I don’t know if you’ve realized, but I read – A LOT. So most of my posts begin with, “I was reading a book…” or “I learned from this book…” Well, I read this book a while ago, I forget which one it was, but the author said something that has shaped the way my husband and I ‘do’ allowance at our house.
The author said that he pays his children to read books – he doesn’t pay them to take out the garbage or rake the leaves because he doesn’t expect them to be sanitation workers or landscapers. Not that either of those professions are degrading or less important that any other…They are hard-working individuals and necessary to society – I thank them for their talents and commitment to excellence in what they do.
But…the train of thought is this – if you want your child to be an engineer, you send him/her to a math and technology school or get them a tutor. If you want your child to be an artist, you foster his/her interest in art and supply them with ample opportunities to practice and create.
We reward behaviors that we want out children to establish habits in.
We reward the habits that promote success and achievement.
We reward the activities that teach our children valuable lessons.
We do not pay our kids to clear the table and do the dishes. They live in our home, they must take part in the daily maintenance of it.
We don’t pay our kids to keep their rooms clean. I’ll admit, it’s often a struggle to get them to clean and I often wish I could come up with bribes to get them to do it…but in the end I make sure that they understand that our home is a blessing and that we need to be good stewards of our blessing and thank God and praise Him for his generosity.
So what kinds of rewards are good for kids? Ultimately – and most importantly – intrinsic rewards are the best. Make the experience or accomplishment feel so good that you or your child wants to repeat it. Of course, intrinsic rewards are not one-size-fits-all. These rewards are very individualistic.
According to OurCommunityYourKids.org :
The most effective rewards are intrinsic…or, if extrinsic (tangible, materialistic) the rewards should be related to the behavior, fit naturally into the context and mission of a classroom (or family), are given promptly after the positive behavior occurs and are awarded consistently.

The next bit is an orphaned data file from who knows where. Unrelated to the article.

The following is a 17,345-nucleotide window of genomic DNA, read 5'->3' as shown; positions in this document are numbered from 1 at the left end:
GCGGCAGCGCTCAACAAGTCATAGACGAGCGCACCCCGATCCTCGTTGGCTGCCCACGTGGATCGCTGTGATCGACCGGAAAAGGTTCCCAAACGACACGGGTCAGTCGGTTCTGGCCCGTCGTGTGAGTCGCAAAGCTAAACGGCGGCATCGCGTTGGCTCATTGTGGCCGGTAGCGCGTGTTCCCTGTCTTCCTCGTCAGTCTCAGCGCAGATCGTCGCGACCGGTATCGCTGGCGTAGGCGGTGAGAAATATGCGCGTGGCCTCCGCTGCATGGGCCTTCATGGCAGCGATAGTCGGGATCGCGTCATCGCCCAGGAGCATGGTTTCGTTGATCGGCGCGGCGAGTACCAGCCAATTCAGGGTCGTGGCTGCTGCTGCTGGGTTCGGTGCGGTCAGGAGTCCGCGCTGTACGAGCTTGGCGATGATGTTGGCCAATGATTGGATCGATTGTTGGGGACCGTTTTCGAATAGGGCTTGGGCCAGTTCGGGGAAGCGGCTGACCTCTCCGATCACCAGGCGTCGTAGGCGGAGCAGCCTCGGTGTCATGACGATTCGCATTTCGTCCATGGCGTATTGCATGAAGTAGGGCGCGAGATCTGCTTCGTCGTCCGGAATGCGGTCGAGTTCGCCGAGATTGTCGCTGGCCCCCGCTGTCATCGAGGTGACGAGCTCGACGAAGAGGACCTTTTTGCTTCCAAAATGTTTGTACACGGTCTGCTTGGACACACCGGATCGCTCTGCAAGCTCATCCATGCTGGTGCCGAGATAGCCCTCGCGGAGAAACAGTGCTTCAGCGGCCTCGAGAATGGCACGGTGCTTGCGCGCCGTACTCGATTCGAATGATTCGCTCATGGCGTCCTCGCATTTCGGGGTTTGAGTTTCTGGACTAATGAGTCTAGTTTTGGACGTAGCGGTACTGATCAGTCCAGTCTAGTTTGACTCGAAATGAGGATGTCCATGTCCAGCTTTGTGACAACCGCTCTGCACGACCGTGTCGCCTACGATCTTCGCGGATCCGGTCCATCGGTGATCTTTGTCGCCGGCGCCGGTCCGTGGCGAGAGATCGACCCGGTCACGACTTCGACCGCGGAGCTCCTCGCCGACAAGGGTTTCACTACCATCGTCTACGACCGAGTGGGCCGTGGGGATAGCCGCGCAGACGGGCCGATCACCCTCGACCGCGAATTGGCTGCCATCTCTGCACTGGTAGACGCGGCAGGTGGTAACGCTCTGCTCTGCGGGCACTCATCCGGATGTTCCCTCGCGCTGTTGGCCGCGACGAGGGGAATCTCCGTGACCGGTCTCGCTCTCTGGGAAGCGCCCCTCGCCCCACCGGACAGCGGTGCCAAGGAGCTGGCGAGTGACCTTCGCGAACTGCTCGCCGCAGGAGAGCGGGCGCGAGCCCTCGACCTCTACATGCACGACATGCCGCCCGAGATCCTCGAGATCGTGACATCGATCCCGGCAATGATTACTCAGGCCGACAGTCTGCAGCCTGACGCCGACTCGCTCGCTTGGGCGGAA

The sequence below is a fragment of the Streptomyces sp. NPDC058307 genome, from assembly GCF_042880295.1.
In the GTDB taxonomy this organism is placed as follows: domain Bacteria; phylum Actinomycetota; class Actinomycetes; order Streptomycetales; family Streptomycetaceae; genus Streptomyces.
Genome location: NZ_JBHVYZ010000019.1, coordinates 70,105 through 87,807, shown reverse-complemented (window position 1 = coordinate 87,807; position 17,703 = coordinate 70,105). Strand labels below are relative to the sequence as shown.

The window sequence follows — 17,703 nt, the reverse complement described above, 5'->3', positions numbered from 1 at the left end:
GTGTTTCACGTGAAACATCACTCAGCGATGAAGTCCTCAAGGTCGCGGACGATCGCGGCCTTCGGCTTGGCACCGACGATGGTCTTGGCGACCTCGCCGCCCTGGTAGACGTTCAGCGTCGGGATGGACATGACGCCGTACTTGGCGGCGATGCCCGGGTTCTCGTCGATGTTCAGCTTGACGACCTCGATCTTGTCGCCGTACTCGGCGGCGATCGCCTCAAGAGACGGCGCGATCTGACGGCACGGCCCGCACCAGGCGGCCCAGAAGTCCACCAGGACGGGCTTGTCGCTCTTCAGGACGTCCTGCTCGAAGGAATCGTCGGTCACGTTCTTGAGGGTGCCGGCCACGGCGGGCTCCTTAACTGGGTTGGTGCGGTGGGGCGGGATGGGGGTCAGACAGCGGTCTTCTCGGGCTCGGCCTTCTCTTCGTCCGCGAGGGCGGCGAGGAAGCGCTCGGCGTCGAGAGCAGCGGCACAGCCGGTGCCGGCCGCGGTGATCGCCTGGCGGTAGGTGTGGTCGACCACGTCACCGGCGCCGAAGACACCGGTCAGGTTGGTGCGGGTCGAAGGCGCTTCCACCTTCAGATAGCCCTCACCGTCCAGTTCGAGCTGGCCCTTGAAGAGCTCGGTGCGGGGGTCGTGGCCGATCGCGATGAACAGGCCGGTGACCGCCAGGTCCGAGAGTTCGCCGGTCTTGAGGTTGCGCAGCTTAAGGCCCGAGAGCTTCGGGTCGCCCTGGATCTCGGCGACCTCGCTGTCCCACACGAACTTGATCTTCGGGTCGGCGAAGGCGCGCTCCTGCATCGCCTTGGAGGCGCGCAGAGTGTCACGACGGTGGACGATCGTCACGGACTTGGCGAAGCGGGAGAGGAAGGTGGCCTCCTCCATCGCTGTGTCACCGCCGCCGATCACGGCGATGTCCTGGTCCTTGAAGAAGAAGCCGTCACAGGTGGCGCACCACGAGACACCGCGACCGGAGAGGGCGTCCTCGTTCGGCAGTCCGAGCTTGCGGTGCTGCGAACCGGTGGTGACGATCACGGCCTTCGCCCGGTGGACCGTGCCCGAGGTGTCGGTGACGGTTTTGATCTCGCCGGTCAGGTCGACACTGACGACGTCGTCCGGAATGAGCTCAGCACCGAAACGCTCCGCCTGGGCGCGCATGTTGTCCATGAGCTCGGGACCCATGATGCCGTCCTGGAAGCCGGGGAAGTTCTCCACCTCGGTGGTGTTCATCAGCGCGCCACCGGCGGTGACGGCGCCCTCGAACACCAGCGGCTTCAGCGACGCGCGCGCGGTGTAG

When my oldest son does well in class he is allowed to go and read a story to his 1st grade teacher’s class. He loves reading and loves mentoring young kids (even though he’s in 2nd grade.) That is an intrinsic reward for him.
But, there are other ways to reward your kids…
- Rent a movie.
- Be a special helper.
- Have a play date.
- Choose the game for game night.
- Receive a certificate or sticker.
- Computer time.
- Story time.
- Date with mom or dad.
- Trip to the mall.
- Tickets to an event.
- Rent a new video game.
Ideas from ActionforHealthyKids.org
My husband and I discussed all of this again yesterday, on our walk. We have decided to use an app from the Google Play Store to track the chores that our kids do. Things that we will track include: read (non-fiction) books, help neighbors, get good grades, improve bad grades, write in their journal, complete Boy Scout projects, etc. Each task will be assigned a dollar value. We’ll show the boys their balance at the end of each week and pay them on Sundays. That way, they can give their offering and if they choose to spend some money, we can make a nice afternoon of it after church.
Rewards are a great way to reinforce organization and establish healthy habits…which is why I’m including this post in my Back to School Organization: Mid-Term Reboot series.
If your previous solution to Back to School organization didn’t work, talk to your kids and find out what they liked and didn’t like. Pay close attention to their responses and then reflect back on the last few weeks of after school routines. Hind sight is 20/20…so take a moment to look back – you’ll find your solutions and be able to get them quickly implemented and solidified with intrinsic and extrinsic rewards specific to each kid – or yourself!